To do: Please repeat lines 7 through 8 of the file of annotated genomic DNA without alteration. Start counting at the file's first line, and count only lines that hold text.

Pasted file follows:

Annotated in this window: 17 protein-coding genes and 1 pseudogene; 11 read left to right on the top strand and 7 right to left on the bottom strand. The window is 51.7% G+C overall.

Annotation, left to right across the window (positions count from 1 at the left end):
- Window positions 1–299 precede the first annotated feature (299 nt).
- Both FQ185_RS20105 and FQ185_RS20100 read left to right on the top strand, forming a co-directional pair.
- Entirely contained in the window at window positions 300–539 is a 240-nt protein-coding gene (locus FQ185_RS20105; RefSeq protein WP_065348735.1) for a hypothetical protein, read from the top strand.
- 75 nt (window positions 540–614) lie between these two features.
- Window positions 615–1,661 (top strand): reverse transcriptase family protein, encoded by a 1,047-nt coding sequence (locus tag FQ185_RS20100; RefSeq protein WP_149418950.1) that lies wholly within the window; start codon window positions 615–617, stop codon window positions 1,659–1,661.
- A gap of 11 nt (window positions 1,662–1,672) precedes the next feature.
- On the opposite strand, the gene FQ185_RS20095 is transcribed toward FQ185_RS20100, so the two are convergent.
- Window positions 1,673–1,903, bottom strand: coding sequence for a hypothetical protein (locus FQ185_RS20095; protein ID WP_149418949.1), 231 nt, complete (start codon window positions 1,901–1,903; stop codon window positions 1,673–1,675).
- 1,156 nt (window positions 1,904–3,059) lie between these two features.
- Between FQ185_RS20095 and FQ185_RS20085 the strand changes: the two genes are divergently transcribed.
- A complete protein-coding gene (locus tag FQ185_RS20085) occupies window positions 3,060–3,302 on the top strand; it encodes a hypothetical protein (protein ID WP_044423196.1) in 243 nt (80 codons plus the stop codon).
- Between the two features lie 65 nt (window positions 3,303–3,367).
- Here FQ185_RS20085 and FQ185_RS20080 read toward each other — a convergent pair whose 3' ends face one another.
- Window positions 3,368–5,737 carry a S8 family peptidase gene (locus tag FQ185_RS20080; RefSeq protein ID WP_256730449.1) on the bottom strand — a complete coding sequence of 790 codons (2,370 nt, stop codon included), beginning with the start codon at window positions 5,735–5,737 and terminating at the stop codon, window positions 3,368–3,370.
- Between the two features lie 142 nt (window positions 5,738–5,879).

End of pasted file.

- Window positions 615–1,661 (top strand): reverse transcriptase family protein, encoded by a 1,047-nt coding sequence (locus tag FQ185_RS20100; RefSeq protein WP_149418950.1) that lies wholly within the window; start codon window positions 615–617, stop codon window positions 1,659–1,661.
- A gap of 11 nt (window positions 1,662–1,672) precedes the next feature.